50 years of change Sam Cooke wanted and some he didn’t
Fifty-one years ago, Sam Cooke and his band were denied rooms at a Holiday Inn in Shreveport, Louisiana thanks to that state’s adherence to racial segregation laws then prevalent throughout the South.
Fifty years ago this week, and just ten moths before he would be shot to death at a motel in Los Angeles, the prolific gospel-soul artist penned the anthem of the civil rights movement, “A Change is Gonna Come”:
Rolling Stone now calls “A Change Is Gonna Come” one of the greatest songs of all time, but in 1964 its political message was a risky maneuver.
Cooke had worked hard to be accepted as a crossover artist after building a sizable following on the gospel circuit. And the first thing to know about the song, Cooke biographer Peter Guralnick says, is that it’s unlike anything the singer had ever recorded.
“His first success came with the song ‘You Send Me.’ I mean, this was his first crossover number under his own name, and it went to No. 1 on the pop charts, which was just unheard of,” Guralnick says. “As he evolved as a pop singer, he brought more and more of his gospel background into his music, as well as his social awareness, which was keen. But really, ‘A Change Is Gonna Come’ was a real departure for him, in the sense that it was undoubtedly the first time that he addressed social problems in a direct and explicit way.”
Before his death, the singer of “Wonderful World” and scores of other smash hits would see the beginning of the change he and millions of blacks and right-thinking-Americans craved for with the passage of the Civil Rights Act. Thanks to his words, Rev. Martin Luther King Jr.’s sermons and non-violent civil disobedience, courageous Southern judges and the movement of the hearts of most Americans to their very Christian messages coupled with American adherence to its all-men-are-created-equal creed; the American world indeed became more wonderful.
Americans should be proud of how they have buried most badges of slavery and racial discrimination against blacks that were 300+ years in the making over the past half century. The descendants of those that beat back Nazis and Imperial Japan only to be directed away from “Whites Only” restrooms, saw the entirety of the American Dream finally opened up to them, exemplified by the popularity of Bill Cosby, Oprah Winfrey, the public service of General Colin Powell and Secretary of State Condoleezza Rice, culminating with the 2008 election of a son of Africa and Kansas as President of the United States.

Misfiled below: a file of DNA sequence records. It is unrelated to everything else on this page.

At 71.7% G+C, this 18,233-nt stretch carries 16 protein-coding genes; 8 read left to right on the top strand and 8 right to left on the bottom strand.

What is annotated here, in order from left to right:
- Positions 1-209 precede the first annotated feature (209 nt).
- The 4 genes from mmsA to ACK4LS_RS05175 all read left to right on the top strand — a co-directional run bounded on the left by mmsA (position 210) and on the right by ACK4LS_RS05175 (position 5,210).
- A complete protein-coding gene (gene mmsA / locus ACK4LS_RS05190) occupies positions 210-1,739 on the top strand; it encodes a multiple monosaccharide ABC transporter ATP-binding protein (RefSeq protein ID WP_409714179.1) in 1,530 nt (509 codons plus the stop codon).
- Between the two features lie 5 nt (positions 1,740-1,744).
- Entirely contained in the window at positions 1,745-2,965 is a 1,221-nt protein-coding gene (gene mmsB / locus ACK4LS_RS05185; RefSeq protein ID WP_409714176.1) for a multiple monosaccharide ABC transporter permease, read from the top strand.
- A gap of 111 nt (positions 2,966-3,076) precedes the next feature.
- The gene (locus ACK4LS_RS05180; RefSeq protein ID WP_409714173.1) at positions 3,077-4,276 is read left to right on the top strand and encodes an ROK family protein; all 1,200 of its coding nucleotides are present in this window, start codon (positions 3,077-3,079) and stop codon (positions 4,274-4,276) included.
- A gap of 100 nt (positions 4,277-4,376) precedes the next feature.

Sam Cooke’s song was prophetic. Change in the form of better race relations came and thank God for it. But of course, achieving equality with whites before the law and in the voting booth didn’t deliver the sons and daughters of slaves into a state of Eden-like bliss merely because they could now make all of the same choices as the sons and daughters of slave owners or the much more numerous group of whites descended from non-slave-owners.
More than one change has come and gone since the singer of “Chain Gang” passed from the scene. Yes, de jure racial chains were thrown off, and for a time, Americans writ large held the other government-imposed economic chains at bay thanks to President Ronald Reagan’s vision. But sadly, a benefactor of the change Cooke envisioned, and his Democratic Party embraced other hopes and changes that most Americans now wish they had not embraced.
President Barack Obama promised a war on coal, skyrocketing energy prices and that under Obamacare you could keep insurance policies you liked. Tragically, he only kept the first two promises. Obama Democrats promised unemployment would never top 8% if their “stimulus” bill was passed. Today, 91 million out of 300 million Americans are out of work after five years of Obamanomics.
And more black Americans are in poverty today than at any time since at least the Great Depression.
Sam Cooke’s anthem has been this conservative’s favorite song for decades, and not just because our parents were instrumental in integration efforts in our South Carolina home during the late 1960s and 1970s. No, “A Change is Gonna Come” speaks to the longings of all of God’s children at all times and places. So we continue to sing along with Sam in hopes that more and better change is gonna come that will once again make the American Dream of independence from oppressive government for Americans red and yellow, black and white:
“A Change Is Gonna Come”
I was born by the river in a little tent
And just like that river I’ve been running ever since
It’s been a long time coming
But I know a change is gonna come, oh yes it willIt’s been too hard living, but I’m afraid to die
Cos I don’t know what’s out there beyond the sky
It’s been a long, a long time coming
But I know a change is gonna come, oh yes it willI go to the movie
And I go down town
somebody keep telling me don’t hang around
Its been along time coming
But I know a change is gonna come, oh yes it willThen I go to my brother
And I say brother help me please
But he winds up knockin’ me
Back down on my kneesThere were times when I thought I couldn’t last for long
But now I think I’m able to carry on
It’s been a long, a long time coming
But I know a change gone come, oh yes it will